Xbox head Phil Spencer stated that the decision was based on the robustness of Xbox Live. He claimed that online features offered a more convenient alternative than gathering people together in one physical place. Spencer also cited advantages such as not having to compromise the graphics quality, frame rate, or AI performance. Within this same response, Spencer notes that Halo multiplayer was essentially born from split screen, that it owes at least part of its identity to this feature but, “times have changed.” As a result, more development time is devoted to providing the gameplay that most people will want to experience. The realm of online multiplayer has grown tremendously and there is a significant push from many gamers to make this aspect as smooth as it can be. This means doing what Spencer suggests, optimizing frame rate and graphics and compromising on other features. The advancement and popularity of online multiplayer has encouraged developers to do what Bungie couldn’t with the first Halo and think primarily about the online component, the piece that most people will experience most often.
“Progression” or Revision
This makes sense from a business and customer perspective, but it misses the true issue at hand. It assumes that online multiplayer represents both the present and future, casting it in a positive light, whereas local multiplayer represents the past, an extra weight on the path to that future. There is this idea that local multiplayer is indicative of a time when developers couldn’t fulfill the promise of multiplayer. This perhaps unconscious view revises gaming history so that every multiplayer game that came out before the advent of online multiplayer is somehow incomplete. It assumes that developers would have wanted the game to be online, and that this new online age is a fixed destination that multiplayer advancements have been building towards. In actuality they are different forms.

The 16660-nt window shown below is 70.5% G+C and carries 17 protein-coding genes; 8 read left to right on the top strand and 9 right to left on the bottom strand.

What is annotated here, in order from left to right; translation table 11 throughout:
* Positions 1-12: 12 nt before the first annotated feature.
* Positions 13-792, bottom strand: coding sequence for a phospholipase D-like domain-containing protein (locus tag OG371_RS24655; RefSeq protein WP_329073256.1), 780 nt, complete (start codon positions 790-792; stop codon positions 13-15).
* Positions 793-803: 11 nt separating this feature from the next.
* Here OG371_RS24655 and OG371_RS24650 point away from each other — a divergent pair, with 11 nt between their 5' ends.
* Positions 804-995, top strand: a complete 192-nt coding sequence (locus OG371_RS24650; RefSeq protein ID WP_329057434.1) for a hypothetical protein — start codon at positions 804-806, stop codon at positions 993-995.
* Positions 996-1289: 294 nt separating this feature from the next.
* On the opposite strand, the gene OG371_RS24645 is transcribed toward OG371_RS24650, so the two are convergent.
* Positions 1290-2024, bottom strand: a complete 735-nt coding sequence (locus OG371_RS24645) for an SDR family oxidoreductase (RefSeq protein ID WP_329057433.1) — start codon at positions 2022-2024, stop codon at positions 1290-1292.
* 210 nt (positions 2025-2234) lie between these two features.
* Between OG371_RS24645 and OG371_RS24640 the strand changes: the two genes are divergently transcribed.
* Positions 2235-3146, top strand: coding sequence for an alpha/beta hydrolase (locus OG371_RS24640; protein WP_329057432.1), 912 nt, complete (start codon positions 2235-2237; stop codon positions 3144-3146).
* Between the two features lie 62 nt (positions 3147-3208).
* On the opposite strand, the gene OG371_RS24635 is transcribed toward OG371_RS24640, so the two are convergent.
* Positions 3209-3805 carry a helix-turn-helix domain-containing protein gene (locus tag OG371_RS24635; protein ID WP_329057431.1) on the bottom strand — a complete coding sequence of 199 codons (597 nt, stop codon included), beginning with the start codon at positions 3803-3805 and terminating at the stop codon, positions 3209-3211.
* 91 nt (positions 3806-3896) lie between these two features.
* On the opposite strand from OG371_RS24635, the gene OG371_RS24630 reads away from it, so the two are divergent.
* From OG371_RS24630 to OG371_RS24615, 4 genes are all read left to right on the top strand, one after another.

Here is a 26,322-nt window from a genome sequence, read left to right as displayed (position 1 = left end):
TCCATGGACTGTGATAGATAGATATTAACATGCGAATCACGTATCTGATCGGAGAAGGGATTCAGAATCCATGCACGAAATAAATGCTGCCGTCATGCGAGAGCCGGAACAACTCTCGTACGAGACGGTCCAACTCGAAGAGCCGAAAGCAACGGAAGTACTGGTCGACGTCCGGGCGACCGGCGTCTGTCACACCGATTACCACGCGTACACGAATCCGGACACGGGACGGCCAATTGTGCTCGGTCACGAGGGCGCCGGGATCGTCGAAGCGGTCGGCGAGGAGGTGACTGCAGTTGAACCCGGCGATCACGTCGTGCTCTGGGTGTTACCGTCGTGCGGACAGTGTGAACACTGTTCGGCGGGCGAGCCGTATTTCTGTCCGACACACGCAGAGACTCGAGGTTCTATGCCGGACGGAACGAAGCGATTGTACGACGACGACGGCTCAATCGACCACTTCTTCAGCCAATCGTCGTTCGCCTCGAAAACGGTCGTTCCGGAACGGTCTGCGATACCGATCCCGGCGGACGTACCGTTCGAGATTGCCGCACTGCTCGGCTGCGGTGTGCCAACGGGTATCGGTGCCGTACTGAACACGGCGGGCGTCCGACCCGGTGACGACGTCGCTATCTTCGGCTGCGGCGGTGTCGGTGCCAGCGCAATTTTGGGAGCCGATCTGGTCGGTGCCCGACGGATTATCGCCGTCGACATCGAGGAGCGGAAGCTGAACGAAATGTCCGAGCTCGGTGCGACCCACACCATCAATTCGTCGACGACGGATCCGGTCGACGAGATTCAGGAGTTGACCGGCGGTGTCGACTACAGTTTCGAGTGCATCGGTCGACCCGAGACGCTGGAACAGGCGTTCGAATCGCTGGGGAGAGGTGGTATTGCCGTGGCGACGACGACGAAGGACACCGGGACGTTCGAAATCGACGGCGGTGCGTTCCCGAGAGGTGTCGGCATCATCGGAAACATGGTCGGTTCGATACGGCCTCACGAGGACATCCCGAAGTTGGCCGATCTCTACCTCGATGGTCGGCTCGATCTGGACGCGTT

This is difficult to see because from an outside perspective local and online multiplayer appear to be the same, online merely being the result of a linear progression. However, though they utilize similar modes and processes, in practice they fulfill different purposes and endeavor to generate different experiences. Spending more time and money on online multiplayer because it is the kind of game a developer wants to make is a fair statement. However, the suggestion that this is done because it offers a “better” or more refined and complete experience ignores these features’ fundamental difference. Developers and gamers will choose what the future of games will be and we must understand that the past is not merely an incomplete version of the present, but its own refinement of form.
This attitude is not isolated to the Halo series. Numerous franchises have been moving down this path for years. Rather than accepting this progression as inevitable we should take the time as an industry, as a community, to think about what it is we will be leaving behind. In part 2 of this story I will discuss what local multiplayer brings to video games as a whole and why it is important that we should not let it fade into memory.